If he keeps up his current pace, Amanda, then you're going to be right -- he'll be a favorite for the award. Right now he's at the top of my list because of the growth he has shown already over the course of the season. The Pacers went 10-11 while struggling to score over the first six weeks in Granger's absence. Along the way they've turned themselves into the NBA's top defensive team, with the 22-year-old George providing leadership on the perimeter. He has also emerged as a go-to scorer and turned himself into a prospective All-Star this season while leading the Pacers to a 16-5 record since that bad start.
Last Friday, in a win against the visiting Rockets, the 6-foot-8 George scored 31 points while adding six rebounds, five steals and exceptional defense on James Harden (who went 5-for-17). "I've never really seen a defender like Paul,'' Pacers coach Frank Vogel said.
Your question inspired me to assemble the candidates for Most Improved. It's a list of impressive performers, and the next five names are going to have a chance to overtake George over the second half of the season:
It stinks, Doug. It isn't their fault, but then, is it ever the fans' fault? It is such a disappointing conclusion to the run of the Maloofs, who started out so strong. The combination of problems for their other businesses and the mistakes they've made in their management of the Kings, who are known throughout the league for lacking in leadership and accountability, has led to this sad end for Sacramento.
When they were losing the Western Conference finals in seven games to Robert Horry's Lakers just 11 seasons ago, you could not have convinced anyone that it was doomed to end this way. The Maloofs were ranked among the best owners in the league then, and the Kings' fan base was as loud as any in sports. The Maloofs have lost their reputation and the fans have lost their team, and at this point there isn't anything anyone can do to change any of it.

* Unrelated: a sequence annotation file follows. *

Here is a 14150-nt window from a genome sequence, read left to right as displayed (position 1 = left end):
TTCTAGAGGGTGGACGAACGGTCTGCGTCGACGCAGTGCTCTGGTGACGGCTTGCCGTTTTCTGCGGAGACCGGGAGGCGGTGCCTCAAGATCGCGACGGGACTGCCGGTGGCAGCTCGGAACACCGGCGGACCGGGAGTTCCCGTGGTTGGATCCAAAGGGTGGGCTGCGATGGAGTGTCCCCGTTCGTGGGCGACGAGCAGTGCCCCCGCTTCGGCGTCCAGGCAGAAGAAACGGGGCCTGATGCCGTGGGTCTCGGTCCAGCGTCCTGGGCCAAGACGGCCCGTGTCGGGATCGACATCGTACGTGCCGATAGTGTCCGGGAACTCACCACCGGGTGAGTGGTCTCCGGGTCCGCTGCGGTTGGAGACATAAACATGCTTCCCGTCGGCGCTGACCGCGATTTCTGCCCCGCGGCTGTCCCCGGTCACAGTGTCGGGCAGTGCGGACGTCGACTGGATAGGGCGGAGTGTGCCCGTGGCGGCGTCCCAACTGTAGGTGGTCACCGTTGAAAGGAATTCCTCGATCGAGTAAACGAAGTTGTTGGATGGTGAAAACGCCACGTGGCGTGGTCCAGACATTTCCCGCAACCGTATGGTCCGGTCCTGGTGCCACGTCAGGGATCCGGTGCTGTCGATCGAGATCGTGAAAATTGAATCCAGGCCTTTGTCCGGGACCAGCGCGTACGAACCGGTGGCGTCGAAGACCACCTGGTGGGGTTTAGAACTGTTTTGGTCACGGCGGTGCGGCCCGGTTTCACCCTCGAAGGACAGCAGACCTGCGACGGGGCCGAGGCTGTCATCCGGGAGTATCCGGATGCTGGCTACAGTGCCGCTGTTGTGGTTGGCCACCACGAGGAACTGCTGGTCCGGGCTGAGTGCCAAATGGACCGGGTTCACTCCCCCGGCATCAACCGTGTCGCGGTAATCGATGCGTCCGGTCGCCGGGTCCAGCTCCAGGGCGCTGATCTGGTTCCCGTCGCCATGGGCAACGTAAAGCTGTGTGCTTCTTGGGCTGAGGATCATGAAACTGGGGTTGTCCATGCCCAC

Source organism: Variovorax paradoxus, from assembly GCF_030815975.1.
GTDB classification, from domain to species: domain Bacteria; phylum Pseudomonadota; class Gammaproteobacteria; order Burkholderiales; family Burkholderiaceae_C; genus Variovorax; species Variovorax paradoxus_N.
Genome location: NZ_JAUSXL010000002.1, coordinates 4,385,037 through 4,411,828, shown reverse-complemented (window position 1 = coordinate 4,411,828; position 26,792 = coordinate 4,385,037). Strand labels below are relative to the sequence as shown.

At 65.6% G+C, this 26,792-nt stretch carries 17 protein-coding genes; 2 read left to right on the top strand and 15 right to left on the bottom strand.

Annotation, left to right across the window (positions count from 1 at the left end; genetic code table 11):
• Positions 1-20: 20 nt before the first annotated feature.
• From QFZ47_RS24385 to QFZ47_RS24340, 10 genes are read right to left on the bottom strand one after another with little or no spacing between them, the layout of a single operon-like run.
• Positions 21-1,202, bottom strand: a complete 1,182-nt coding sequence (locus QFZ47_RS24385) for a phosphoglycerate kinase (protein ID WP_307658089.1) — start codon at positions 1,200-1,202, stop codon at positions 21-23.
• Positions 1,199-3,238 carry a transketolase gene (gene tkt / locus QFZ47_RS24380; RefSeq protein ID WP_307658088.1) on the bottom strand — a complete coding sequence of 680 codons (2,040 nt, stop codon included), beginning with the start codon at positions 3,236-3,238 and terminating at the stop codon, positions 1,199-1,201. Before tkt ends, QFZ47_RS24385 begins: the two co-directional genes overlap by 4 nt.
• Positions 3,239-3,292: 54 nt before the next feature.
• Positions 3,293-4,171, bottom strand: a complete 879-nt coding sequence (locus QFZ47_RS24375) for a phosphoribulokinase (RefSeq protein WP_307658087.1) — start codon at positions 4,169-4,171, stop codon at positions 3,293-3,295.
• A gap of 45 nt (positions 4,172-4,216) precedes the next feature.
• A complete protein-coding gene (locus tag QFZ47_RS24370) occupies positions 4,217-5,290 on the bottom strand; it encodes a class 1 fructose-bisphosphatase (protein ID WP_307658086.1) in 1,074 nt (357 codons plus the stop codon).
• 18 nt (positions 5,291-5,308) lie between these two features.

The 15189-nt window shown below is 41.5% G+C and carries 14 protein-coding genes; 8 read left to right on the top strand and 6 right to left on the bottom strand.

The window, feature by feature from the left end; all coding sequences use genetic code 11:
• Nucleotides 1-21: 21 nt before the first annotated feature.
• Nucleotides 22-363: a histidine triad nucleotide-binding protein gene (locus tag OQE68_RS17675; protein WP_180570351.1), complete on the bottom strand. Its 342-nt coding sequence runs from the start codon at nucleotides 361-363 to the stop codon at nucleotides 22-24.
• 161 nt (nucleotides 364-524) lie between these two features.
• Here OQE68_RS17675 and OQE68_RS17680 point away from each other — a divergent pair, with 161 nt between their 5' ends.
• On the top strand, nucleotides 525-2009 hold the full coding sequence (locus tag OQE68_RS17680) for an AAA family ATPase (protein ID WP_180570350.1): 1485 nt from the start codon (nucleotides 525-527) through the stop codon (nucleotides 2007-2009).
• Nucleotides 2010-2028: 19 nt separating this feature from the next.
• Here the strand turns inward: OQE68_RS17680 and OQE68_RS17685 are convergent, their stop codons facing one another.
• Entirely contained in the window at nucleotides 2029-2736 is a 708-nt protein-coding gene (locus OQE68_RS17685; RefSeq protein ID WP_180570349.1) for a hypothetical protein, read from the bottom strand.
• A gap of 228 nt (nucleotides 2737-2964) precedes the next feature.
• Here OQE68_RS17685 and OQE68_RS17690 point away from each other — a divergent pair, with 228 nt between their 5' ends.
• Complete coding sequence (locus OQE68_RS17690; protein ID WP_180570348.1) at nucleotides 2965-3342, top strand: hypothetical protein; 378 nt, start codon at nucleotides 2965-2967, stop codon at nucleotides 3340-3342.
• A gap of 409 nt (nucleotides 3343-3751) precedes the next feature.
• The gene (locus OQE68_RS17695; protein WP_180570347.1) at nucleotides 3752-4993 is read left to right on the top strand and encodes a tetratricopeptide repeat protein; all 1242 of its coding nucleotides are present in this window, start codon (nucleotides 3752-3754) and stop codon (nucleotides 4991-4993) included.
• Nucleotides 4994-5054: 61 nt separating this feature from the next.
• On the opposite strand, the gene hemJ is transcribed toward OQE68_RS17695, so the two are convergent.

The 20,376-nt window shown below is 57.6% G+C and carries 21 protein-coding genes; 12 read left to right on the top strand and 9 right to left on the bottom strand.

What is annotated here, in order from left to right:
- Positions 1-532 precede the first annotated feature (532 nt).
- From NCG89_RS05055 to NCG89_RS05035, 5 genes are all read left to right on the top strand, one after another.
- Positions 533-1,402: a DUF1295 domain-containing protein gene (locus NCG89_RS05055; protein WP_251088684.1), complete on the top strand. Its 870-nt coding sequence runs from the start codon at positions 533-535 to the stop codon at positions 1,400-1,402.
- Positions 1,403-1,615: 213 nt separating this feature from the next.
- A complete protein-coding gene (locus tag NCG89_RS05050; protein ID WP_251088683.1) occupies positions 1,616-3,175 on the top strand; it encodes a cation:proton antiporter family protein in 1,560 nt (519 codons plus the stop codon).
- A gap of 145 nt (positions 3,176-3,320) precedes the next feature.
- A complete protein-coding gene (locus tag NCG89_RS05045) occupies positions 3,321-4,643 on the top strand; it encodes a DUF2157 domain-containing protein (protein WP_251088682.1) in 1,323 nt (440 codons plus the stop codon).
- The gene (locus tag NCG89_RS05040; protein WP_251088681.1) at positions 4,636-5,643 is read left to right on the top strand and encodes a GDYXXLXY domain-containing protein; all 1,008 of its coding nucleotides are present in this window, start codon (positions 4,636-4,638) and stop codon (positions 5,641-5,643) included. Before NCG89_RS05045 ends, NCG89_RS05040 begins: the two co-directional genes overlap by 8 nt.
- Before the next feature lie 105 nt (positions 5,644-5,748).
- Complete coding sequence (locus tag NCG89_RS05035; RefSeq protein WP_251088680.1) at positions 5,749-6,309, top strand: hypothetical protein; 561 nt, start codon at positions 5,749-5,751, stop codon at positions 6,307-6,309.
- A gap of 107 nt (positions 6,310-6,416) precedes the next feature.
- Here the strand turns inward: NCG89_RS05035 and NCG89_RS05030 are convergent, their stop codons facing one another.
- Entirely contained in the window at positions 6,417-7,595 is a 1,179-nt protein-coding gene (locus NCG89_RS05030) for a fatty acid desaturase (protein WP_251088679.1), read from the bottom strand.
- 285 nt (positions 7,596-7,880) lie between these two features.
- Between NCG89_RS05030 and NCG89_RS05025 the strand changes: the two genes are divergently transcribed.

In those cases, Mike, the new team president usually brings in a coach of his own choosing. But it would be an unnecessary mistake in this case. This team was never going to make the playoffs, and there isn't a coach alive (or dead) who could have turned the Raptors into a winner this season. Toronto has been rebuilding throughout Casey's two years and injuries have limited his access to leading scorer Andrea Bargnani. For those reasons they should not be quick to throw away the investment they've made in him. He is a highly experienced coach who was crucial to the Mavericks' 2010-11 championship, and they should continue trying to build an identity through Casey -- regardless of how ownership deals with Colangelo.
It's an interesting idea, Josh, and I can see where you're going: Let 18-year-olds into the NBA as long as they spend their early years in the D-League. I would think the D-League would need to make enormous gains before such a rule could be established. It would have to be a fully established farm system that engaged every NBA owner with the same kind of exclusive access, which is to say that each NBA franchise would operate its own minor-league team in the D-League.
If the D-League were respected as a workshop for young players to become NBA stars, as the minor leagues are for prospects in baseball, then the NBA might be convinced to lower the age and go into all-out competition with the NCAA to lure the best prospects from high school.
In the meantime, however, the NBA benefits from the exposure its future players receive from major college basketball. The NCAA tournament, in particular, enables teenagers like Anthony Davis and Michael Kidd-Gilchrist to develop a larger public following and become stars before they enter the NBA. The D-League, as it currently exists, could never provide such a high platform for the best young players. But maybe, in time, the D-League will establish its own identity.
I'm on the record as agreeing with you, David. I don't think Gilbert's tirade was as damaging as the fact that he and James failed to connect during their six seasons together in Cleveland. They obviously never developed a bond in all of that time, and there is no longer any demand on LeBron to return to Cleveland to repair the relationship.
And yet, maybe he'll decide that he wants to return to the area anyway. It's where he grew up, after all. None of our guesswork amounts to much of anything, because it all comes down to this: James is the best player in the world, a status he has earned, and he alone is going to decide what is most important if he should become a free agent after next season.